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The Student News Site of Stony Brook University

The Statesman


Netflix’s exploited Marilyn Monroe in “Blonde”

Ana De Armas is cast as Marilyn Monroe in Andrew Dominik’s “Blonde.” Based off Joyce Carol Oates’ fiction novel of the same name, the movie explores a fictional interpretation of the actress’ life. Netflix

There are many movies to watch this fall, but “Blonde” should not be one of them.

The highly anticipated movie, starring Ana De Armas, premiered on Netflix on Sept. 28. The film’s director Andrew Dominik decided to follow Marilyn Monroe throughout a fictional version of her life.

This movie is filled with misconceptions and misinterpretations of Monroe’s life. It was originally based on the fiction book titled “Blonde” by Joyce Carol Oates; this novel is a fictionalized take on the actress’s life and should not be confused with her real biography. Many things in this film were taken too far and completely victimized Marilyn. Much of the movie creates a weak, starved for attention, depressed narrative of this woman.

Marilyn Monroe, originally born as Norma Jeane Mortenson, grew up in California with a mentally ill mother — in between her foster care stays. The film depicts their complicated relationship accurately. However, it created a premise of sadness and a “damaged goods” archetype in Monroe from the beginning.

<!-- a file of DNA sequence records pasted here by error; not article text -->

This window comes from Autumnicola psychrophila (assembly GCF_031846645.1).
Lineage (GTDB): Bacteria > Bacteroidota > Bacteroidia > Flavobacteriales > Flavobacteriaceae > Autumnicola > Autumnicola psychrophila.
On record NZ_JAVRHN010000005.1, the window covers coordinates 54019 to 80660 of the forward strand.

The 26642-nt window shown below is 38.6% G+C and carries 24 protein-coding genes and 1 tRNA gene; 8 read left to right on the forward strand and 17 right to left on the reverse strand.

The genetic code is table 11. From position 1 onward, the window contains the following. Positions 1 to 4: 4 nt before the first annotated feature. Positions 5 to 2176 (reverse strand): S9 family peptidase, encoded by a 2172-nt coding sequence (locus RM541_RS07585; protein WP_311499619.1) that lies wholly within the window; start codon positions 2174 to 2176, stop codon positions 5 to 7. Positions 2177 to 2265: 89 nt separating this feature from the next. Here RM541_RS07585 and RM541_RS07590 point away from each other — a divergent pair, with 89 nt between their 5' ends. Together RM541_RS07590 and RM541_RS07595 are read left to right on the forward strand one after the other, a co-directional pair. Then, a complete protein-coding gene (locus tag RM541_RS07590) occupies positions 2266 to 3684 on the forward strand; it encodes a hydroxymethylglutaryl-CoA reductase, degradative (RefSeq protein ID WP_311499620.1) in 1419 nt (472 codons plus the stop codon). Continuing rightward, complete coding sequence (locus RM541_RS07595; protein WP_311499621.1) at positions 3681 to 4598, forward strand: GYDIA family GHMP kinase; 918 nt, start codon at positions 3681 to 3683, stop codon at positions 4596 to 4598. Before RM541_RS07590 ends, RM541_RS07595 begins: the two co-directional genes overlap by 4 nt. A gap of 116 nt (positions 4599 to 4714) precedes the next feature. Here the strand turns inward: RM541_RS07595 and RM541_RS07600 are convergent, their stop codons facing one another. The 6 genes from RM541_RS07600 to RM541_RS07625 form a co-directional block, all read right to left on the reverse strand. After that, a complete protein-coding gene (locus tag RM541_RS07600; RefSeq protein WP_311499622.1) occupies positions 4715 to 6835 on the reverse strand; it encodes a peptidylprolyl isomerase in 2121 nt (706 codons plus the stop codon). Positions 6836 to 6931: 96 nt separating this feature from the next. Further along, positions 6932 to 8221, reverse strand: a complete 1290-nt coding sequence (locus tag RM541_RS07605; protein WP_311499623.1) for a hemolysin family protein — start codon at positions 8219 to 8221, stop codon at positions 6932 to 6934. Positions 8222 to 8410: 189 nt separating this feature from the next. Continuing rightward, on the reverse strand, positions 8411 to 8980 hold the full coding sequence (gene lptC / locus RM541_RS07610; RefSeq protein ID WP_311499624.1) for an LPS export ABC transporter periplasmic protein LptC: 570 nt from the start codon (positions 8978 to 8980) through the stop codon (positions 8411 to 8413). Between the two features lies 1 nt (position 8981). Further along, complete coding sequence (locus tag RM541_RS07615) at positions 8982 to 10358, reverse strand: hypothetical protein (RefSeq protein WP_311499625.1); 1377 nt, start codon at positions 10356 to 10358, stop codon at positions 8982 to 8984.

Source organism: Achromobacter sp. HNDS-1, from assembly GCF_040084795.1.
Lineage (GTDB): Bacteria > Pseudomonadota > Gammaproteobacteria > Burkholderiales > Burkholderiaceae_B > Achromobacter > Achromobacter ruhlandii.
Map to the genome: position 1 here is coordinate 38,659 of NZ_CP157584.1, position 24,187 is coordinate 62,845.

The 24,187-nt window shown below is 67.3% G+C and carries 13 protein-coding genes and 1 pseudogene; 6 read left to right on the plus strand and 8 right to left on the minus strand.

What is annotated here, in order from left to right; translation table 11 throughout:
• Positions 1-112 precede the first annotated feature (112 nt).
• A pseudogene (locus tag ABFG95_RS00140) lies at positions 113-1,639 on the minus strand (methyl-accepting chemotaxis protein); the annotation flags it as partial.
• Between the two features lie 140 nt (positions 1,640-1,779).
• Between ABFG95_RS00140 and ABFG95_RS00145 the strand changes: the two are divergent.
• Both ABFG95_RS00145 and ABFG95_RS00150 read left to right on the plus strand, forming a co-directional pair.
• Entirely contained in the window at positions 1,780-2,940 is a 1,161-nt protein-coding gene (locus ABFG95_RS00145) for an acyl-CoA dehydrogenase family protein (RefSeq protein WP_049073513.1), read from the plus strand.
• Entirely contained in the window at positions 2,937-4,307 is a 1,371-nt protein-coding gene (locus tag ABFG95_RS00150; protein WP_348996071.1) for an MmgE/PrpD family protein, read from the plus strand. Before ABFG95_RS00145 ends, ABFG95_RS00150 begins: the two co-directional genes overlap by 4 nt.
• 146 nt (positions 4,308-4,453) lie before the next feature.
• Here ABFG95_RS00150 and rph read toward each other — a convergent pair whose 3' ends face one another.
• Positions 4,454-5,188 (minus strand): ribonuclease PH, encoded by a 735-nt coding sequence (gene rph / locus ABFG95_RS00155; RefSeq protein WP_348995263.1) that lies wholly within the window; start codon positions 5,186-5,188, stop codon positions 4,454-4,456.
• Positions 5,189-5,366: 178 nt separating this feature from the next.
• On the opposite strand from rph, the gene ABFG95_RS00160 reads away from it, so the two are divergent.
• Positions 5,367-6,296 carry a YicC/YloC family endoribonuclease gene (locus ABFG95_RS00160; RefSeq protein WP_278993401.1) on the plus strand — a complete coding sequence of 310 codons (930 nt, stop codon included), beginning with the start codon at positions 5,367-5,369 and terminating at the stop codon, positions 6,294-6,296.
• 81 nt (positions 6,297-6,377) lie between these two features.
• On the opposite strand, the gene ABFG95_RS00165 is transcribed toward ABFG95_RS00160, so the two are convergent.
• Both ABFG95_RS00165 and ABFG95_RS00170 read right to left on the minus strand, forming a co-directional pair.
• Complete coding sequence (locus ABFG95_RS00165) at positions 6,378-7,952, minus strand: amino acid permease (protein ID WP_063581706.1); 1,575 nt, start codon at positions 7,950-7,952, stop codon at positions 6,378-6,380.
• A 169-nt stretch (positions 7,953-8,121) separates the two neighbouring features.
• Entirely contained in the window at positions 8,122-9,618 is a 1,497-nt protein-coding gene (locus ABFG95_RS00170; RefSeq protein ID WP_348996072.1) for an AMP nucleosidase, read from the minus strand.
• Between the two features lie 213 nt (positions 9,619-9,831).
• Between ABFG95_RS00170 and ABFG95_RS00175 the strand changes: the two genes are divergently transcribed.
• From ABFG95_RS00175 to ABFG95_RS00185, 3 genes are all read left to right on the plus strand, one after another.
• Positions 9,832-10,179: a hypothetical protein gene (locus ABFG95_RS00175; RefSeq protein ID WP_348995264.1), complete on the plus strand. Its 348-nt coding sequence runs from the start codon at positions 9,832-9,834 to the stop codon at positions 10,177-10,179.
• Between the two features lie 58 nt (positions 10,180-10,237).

Her real life was filled with hardships like times of poverty, degrading film roles, insults about her intelligence, struggles with mental illness, problems with substance abuse, domestic violence and multiple sexual assault incidents. But this film was not made with compassion or accuracy for any of these events. In fact, Monroe never only boiled down to that; she was resilient, driven and had a smart way of networking within the industry.

This film sexualizes her and her story without any sympathy for the person and soul behind the body. Towards the beginning of the film, there were a few scenes focusing on the “throuple” she was in, which also included Charlie “Cass’ ‘ Chaplin Jr. and Edward G. Robinson Jr. However, this “throuple” never happened in real life; it was only mentioned in the movie to introduce Monroe’s body into the story before her personality.

Not only was this film overzealous with its sex scenes, it was also slow, hard to follow and had terrible character development. In fact, it never introduced Monroe’s personality to the audience. Those who aren’t diehard Monroe fans will find it hard to depict what is happening throughout the film. “Blonde” was given the opportunity to showcase the true power of Marilyn, which was her resilience and power to command a room. However, it did not do that. Instead, it used her famous Hollywood bombshell reputation to tell the story that everyone thought was Marilyn. The hard to please, overemotional and male-obsessed woman that was shown in this film was a disrespectful depiction of her personality.

This film could have made way for the next generation to give some respect to her movies and career in the way that she deserved.  Instead, it aimed to make money off of her iconic image, while showing everyone’s favorite part about famous women: their breaking point. Marilyn Monroe died by suicide after overdosing on sedative drugs that were meant to treat her depression.

“Blonde” is a one-dimensional, exploitative way to showcase Monroe’s traumas. She was disrespected and underestimated her entire life; because of this film, she is still being disrespected even after her death.


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